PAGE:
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Largest ornithological society in hemisphere signals new era

The logo of the new American Ornithological Society.
The American Ornithological Society was formed through the merger of the American Ornithologists’ Union and the Cooper Ornithological Society.

It was official in September. Now it’s legal.

The American Ornithologists’ Union — the society that maintains the authoritative record of birds found in North and Middle America, votes yea or nay on all species lumps and splits, and publishes the influential peer-reviewed journal The Auk: Ornithological Advances — has legally merged with the Cooper Ornithological Society.

Together, the two societies have formed a new organization, called the American Ornithological Society (AOS).

Editor Chuck Hagner is a longtime member of the AOU. Senior Editor Matt Mendenhall is a member of the COS. Contributing Editor Kenn Kaufman was elected an AOU Fellow in 2013.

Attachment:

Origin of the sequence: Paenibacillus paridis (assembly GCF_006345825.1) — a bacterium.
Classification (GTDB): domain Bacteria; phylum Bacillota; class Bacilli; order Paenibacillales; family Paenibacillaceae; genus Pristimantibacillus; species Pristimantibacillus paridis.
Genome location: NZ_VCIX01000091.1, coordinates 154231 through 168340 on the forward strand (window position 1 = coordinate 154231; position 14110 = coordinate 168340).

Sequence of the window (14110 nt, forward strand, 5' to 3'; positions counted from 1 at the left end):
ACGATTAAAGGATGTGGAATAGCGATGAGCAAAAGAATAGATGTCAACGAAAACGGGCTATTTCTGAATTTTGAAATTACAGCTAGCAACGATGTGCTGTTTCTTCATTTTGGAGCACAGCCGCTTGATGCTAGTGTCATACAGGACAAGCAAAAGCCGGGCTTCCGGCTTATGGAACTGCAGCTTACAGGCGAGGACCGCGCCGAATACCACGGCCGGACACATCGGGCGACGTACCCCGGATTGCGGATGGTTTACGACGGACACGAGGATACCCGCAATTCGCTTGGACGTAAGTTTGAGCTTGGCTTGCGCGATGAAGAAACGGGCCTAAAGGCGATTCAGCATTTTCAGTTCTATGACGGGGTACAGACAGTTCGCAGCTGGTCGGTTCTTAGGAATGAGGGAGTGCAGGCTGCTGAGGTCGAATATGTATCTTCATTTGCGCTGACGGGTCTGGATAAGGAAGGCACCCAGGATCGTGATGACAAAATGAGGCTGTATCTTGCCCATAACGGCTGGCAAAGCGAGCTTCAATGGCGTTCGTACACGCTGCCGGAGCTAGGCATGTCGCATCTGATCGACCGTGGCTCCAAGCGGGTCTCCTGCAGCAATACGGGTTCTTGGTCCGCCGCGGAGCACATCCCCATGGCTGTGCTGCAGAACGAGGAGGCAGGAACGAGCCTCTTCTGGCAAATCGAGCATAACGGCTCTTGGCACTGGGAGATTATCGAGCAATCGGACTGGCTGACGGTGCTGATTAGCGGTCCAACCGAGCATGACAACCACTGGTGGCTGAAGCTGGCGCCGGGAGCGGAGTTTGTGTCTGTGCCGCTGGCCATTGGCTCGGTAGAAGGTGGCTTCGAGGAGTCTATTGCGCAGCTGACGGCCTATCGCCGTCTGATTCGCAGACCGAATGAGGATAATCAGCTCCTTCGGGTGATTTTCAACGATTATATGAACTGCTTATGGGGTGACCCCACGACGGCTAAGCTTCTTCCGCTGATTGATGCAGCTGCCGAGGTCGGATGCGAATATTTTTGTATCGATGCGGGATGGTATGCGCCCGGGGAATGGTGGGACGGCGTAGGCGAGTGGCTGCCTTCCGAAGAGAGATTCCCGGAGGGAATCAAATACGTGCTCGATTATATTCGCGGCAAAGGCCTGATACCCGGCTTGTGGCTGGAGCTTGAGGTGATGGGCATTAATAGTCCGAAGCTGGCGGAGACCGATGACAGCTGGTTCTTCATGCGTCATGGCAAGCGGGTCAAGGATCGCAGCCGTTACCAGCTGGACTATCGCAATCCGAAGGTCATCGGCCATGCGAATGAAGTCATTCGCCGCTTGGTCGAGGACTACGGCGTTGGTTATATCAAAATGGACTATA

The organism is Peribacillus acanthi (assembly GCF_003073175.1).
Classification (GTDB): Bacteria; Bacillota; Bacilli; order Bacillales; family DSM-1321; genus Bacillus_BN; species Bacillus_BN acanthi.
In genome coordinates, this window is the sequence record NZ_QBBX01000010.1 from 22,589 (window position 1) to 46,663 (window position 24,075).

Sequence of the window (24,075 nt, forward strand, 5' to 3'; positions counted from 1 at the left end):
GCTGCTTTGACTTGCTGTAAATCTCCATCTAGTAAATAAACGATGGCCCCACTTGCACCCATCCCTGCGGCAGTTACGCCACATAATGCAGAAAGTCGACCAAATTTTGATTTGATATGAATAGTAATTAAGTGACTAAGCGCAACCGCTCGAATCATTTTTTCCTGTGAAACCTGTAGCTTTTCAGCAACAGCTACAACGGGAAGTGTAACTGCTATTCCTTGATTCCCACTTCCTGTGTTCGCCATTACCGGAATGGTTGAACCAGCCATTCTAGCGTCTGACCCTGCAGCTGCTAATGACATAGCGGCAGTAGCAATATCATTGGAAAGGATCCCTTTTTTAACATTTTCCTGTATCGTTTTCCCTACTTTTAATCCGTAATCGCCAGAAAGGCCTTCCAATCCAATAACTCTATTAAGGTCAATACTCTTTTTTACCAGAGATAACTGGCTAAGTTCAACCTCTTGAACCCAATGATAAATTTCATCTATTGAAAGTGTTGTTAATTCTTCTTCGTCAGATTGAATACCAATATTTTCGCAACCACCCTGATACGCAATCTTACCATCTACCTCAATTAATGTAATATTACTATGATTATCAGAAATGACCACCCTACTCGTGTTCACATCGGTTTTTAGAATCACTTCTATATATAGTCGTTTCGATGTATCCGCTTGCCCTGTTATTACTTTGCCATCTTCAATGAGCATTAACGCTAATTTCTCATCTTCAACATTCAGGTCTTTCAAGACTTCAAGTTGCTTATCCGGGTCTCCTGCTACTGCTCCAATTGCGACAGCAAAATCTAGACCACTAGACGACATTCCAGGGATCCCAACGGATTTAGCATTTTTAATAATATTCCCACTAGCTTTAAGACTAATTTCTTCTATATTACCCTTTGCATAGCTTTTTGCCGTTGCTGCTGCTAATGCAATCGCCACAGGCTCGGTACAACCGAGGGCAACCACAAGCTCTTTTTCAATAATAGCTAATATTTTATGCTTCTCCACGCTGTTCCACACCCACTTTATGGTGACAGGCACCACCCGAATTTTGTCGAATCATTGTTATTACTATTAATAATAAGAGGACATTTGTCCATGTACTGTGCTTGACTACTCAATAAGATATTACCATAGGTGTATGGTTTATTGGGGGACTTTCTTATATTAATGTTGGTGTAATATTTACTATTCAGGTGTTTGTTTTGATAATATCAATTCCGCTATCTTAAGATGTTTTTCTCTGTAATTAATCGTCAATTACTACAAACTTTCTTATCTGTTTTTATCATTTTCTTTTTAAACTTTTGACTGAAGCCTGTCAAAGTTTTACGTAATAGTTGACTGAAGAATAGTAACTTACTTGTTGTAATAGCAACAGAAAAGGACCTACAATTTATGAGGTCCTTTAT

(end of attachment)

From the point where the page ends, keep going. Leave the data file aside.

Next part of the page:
According to AOS executive director Melinda Pruett-Jones, the new organization will be devoted to advancing research focused on birds in the Western Hemisphere, promoting their conservation, and training the next generation of scientists.

The president of the AOS is Steven Beissinger, professor of conservation biology at the University of California Berkeley and a Fellow of the London Zoological Society and the American Ornithologists’ Union. He received the William Brewster Award in 2010.


The AOS publishes two international journals: The Auk: Ornithological Advances and The Condor: Ornithological Applications. The organization also publishes the book series Studies in Avian Biology.

The society’s checklists serve as the accepted authority for scientific nomenclature and English names of birds in North and Middle America, and in South America.

The AOS also sponsors The Birds of North America Online in partnership with the Cornell Laboratory of Ornithology.


The first meeting of the AOS will be held July 31 to August 5, 2017, on the campus of Michigan State University, in East Lansing. AOS is based in Chicago at the Field Museum of Natural History.

Visit the website of the American Ornithological Society.

AOU and Cooper Ornithological Society will merge (September 30, 2016).



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